ON THE MONEY: When investing, remember to ‘trust but verify’

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By John Grace

Contributing Columnist

As you may recall, the phrase “Trust but verify” was made famous by President Ronald Reagan in December 1987 after signing the Intermediate-Range Nuclear Forces Treaty with Russia’s Mikhail Gorbachev.

This is one of my favorite quotes and it wasn’t until recently that I learned that Suzanne Massie, an American scholar who met with Reagan, taught him the proverb that rhymes in Russian; Doveryai, no proveyai. The phrase “literally means that a responsible person always verifies everything before committing himself to a common business with anyone, even if that anyone is totally trustworthy.”

Secretary of State Hillary Clinton, Colin Powell, President Barack Obama, and Sen. Ted Cruz all acclimated to Reagan’s first usage on U.S. soil on multiple occasions. We will employ the popular phrase by looking at two items that merit your attention.

Americans now believe they need at least $1.25 million to retire with dignity, which is a 20% increase from just a year ago, according to a survey by Northwestern Mutual that was published in the Wall Street Journal Oct. 25. At the same time, the survey reported that the average savings account dropped to $86,869, which is an 11% decline from the 2021 survey. And the expected retirement age ticked up to 64, as compared to 62.6 last year.

In the meantime, as of mid-October, a typical 60/40 investment portfolio of stocks and bonds “is on track to deliver its worst returns in 100 years,” according to Bank of America.

Before we get to some good news, let me ask you to do two things immediately. Just as you never board an airplane without knowing where your exact destination is, we can agree that you want to land safely on target and on time. So before you put your hard-earned savings on the casino table, determine when you would like to make work optional.

Include your expected income at that time and solve for the difference to see exactly the amount of assets you require to not work again. That $1.25 million appears to this observer to be quite an imaginary number. Get the help you need to see exactly what financial target you are trying to hit.

The days of stereotyping investors based on their age and assigning completely subjective semantics like “moderately conservative” are long gone. Neither the person asking the question nor the investor answering completely comprehend the common phrase, “Are you a conservative, moderate or aggressive investor?”

Newer tools allow investors to grasp the relationship between risk and reward and can let go of that pesky question, “why is the market beating my portfolio” when the time is taken to discover, likely for the first time, exactly how much loss in dollar amount and percentages, is acceptable to you.

Let’s suppose you said you could live with a 20% loss in a six-month period of time. Then you check your account this year to find that you are down 13% while the stock market is off 20%. If you are down 13% it takes 15% to get back to even and if the account is off 20% it requires a gain of 25% to fully recover. We can all agree when you find yourself in a ditch, the first thing to do is to stop digging. Above all, we want to stay in the game and avoid needing a Hail Mary pass just to get back in the game.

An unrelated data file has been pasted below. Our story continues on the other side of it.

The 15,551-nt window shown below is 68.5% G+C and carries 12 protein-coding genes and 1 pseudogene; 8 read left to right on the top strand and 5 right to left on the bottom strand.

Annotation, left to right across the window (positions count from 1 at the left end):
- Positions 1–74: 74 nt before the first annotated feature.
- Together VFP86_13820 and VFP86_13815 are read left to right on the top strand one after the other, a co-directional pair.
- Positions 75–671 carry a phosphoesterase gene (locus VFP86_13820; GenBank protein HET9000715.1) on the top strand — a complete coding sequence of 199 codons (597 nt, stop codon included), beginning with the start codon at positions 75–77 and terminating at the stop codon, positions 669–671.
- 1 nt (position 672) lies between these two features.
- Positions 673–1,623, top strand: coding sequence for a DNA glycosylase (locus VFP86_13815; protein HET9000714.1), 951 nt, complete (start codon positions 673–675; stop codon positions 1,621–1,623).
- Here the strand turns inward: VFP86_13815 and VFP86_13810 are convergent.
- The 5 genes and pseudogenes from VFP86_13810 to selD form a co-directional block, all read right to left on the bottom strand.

Instead of blind trust, employ technology and experience to dig deeper. While you may be satisfied that your account is holding up better than the averages, you want to see if your spending and growth will provide you with better than 80% odds of living to 100 for each investor with inflation adjustments.

A Monte Carlo simulation, for example, is a mathematical technique invented during World War II to improve decision-making under uncertain conditions. It was named after Monaco, a well-known casino town since the element of chance is core to the modeling approach, similar to a game of roulette.

The goal is to be as prepared as possible for the good, the bad and the unforeseen. Let’s say your odds of success late last year were 86% and you take another look after your account is off 13%. Given the need for the income you would like to maintain you see that your odds have dropped to 42%.

We are glad we took a look so we can see what may work to improve your odds. It was worthwhile to see two steps may drastically improve your odds of success. By reducing your income, for example, by $1,000 a month or 10% and redeploying idle cash, that combination may take your odds of success to 99% for each married investor to reach 100 maintaining their preferred lifestyle. It’s always a good idea to look at your situation and assess what changes might be in order, no matter which way the market turns.

Here’s more good news. If you are looking to be happier with your life and finances soon, the best thing you can do may be to find professional help. “People who worked with a financial advisor were found to be nearly three times happier than those who didn’t,” according to a study by Herbers & Company.

The report went on to say, “Predictors of happiness such as being fulfilled, intentional, impactful and grateful were boosted in 66% of those who worked with a financial advisor.” The study found that those who received professional assistance in managing their money were happier in their communication and in their relationship.

 

John Grace is a registered representative with LPL Financial. His On the Money column runs monthly in The Wave. The opinions expressed here for general information only and are not intended to provide specific advice or recommendations for any individual.

 

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